Note: The following is to the best of our knowledge and has come from multiple sources, some second-hand.
Earlier this fall, Perry was attacked twice by the same dog, first on Sept 24 and then again on Nov 6, both times in the evening. There may have been a third incident where the dog was chasing the donkeys in the pasture. The dog, a German Shepherd mix, had been adopted as a rescue from a shelter in San Jose in August. After the second attack, the owner chose to surrender the dog back to that shelter rather than have it euthanize. In the second attack, the dog had been let off-leash near the Gunn parking lot and took off for the donkey pasture. Consequently, the shelter has been instructed (by Palo Alto Animal Services) that the dog is not to be adopted out into the greater Palo Alto area.
The owner was cited by Animal Services, part of the Police Department, and has paid for the medical care for the first attack. Settlement on the second attack is pending.
Niner does not seem to have been injured in these attacks, although there might have been minor bites that we did not detect. The attacks focused on Perry, whether because Niner being bigger was better able to defend himself, or because the dog chose Perry because he was smaller, or …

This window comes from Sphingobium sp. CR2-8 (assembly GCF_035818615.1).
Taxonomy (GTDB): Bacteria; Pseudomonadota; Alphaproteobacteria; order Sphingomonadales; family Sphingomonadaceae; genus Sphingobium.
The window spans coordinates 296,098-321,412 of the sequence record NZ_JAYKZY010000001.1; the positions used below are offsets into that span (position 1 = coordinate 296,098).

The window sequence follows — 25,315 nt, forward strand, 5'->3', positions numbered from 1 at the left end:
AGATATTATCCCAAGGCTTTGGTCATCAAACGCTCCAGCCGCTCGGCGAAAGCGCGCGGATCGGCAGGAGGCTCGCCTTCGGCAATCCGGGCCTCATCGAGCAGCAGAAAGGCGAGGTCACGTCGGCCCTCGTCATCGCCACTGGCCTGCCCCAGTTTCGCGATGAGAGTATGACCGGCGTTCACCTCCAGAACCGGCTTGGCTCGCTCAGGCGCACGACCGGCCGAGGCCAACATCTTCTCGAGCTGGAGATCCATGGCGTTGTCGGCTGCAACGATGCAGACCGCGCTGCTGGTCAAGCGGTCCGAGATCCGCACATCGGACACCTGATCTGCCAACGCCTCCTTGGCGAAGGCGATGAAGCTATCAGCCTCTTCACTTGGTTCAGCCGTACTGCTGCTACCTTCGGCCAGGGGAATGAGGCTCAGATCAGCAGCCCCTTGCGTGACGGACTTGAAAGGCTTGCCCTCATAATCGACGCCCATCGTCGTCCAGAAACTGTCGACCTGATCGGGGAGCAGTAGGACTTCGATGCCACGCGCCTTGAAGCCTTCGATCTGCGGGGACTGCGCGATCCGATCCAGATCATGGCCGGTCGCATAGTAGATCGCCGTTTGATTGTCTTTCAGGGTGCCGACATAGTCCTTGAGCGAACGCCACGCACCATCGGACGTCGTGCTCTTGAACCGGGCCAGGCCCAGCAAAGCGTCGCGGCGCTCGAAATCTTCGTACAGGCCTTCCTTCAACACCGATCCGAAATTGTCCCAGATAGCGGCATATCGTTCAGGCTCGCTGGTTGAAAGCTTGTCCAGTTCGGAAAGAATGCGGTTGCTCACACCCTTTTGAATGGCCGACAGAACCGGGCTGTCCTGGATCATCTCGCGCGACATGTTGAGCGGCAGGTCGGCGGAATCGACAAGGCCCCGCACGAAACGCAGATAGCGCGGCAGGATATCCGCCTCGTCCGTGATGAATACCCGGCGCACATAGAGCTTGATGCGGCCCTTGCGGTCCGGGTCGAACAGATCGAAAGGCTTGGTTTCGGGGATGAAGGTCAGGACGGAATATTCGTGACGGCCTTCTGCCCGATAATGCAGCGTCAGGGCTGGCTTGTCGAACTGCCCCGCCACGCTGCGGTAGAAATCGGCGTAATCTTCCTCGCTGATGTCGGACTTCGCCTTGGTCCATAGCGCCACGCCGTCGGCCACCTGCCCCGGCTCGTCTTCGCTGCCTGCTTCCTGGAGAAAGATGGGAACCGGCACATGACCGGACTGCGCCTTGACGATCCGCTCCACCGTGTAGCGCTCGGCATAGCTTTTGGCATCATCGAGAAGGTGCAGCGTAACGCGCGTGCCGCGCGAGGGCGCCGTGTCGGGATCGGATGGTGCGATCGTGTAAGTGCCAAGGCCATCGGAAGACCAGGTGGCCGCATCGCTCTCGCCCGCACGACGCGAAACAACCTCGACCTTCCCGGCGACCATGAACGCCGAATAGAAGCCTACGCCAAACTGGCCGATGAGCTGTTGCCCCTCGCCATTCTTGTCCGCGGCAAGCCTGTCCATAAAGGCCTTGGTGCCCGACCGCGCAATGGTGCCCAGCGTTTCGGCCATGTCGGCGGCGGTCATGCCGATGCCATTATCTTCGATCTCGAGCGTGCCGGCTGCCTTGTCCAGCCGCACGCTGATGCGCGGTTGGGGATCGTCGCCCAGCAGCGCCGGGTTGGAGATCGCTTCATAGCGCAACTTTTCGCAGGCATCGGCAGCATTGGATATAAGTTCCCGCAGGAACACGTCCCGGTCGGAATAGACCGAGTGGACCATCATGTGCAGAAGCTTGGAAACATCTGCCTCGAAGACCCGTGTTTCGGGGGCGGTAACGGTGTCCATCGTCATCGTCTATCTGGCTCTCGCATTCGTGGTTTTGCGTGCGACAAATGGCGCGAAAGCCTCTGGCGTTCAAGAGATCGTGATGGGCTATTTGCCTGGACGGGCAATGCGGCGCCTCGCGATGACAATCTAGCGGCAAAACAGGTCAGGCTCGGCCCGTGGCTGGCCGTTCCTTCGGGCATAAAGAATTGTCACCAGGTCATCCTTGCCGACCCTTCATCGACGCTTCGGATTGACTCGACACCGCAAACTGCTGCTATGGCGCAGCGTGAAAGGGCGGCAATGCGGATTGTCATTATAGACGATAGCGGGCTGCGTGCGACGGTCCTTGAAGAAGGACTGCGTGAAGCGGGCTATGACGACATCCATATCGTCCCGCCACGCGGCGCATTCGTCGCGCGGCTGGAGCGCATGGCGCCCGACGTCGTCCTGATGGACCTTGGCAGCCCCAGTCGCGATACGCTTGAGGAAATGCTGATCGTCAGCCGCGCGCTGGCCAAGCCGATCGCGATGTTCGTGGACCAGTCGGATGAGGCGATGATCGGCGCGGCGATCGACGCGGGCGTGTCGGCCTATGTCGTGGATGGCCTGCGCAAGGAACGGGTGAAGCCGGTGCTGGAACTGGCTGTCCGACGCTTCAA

In the first attack, Perry had a 1×2-inch strip torn on his right cheek, which was stitched back on, and lesser bites on his legs. In the second attack, he had bites on his legs, belly and neck and had severe damage to much of his right cheek. These injuries were too severe to be treated in the pasture and he was transported to a veterinary facility for stitching, medication and to be closely monitored. He returned to the pasture after 4 days. His stitches were removed last Tuesday (Nov 20).
The bites on the body are healing nicely. On the cheek, one patch of skin did not reattach and the skin will have to regrow over that area and there are some gaps between the other patches. These areas is very red and has been described as looking like “raw hamburger”. The Vet looked at it on Friday (Nov 23) and said that although it looked bad, it wasn’t — that the surface has developed a good protective covering as the first step in regrowth of the skin.
On occasion, Perry may appear to have a swollen cheek. Not to worry. This is in fact food getting stuck between in the gap between the cheek and the teeth. Normally, a donkey uses their cheek muscles to clear this, but Perry is favoring his injuries and this allows for accumulation. A side-effect of this is that sometimes food will drop out of his mouth. The donkey handlers are monitoring this situation.
— Bob Frost, lead Donkey Handler